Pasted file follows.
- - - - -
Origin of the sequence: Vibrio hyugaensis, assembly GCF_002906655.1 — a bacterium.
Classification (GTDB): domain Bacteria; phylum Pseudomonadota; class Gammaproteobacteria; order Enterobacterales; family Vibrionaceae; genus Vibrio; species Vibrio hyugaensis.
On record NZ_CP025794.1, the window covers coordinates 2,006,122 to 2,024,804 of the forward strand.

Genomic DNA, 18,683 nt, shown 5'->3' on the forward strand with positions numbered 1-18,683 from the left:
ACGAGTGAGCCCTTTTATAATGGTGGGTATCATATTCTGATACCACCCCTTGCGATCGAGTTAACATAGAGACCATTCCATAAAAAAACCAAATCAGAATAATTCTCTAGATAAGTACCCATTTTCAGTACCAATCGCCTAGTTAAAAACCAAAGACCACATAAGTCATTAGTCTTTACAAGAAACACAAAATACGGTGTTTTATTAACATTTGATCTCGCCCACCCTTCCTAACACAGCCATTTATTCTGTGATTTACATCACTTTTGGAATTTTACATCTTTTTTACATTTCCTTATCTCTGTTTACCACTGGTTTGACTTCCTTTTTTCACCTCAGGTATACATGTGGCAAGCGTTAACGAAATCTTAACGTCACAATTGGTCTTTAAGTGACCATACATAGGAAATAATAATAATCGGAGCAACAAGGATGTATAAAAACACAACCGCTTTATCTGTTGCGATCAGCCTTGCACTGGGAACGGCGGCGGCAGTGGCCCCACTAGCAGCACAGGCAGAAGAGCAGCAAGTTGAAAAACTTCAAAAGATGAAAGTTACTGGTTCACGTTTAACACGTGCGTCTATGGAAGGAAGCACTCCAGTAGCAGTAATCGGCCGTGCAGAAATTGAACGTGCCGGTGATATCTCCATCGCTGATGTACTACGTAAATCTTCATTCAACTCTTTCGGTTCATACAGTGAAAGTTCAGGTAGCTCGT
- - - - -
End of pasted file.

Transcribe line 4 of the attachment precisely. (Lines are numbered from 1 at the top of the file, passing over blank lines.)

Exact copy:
Genomic DNA, 18,683 nt, shown 5'->3' on the forward strand with positions numbered 1-18,683 from the left: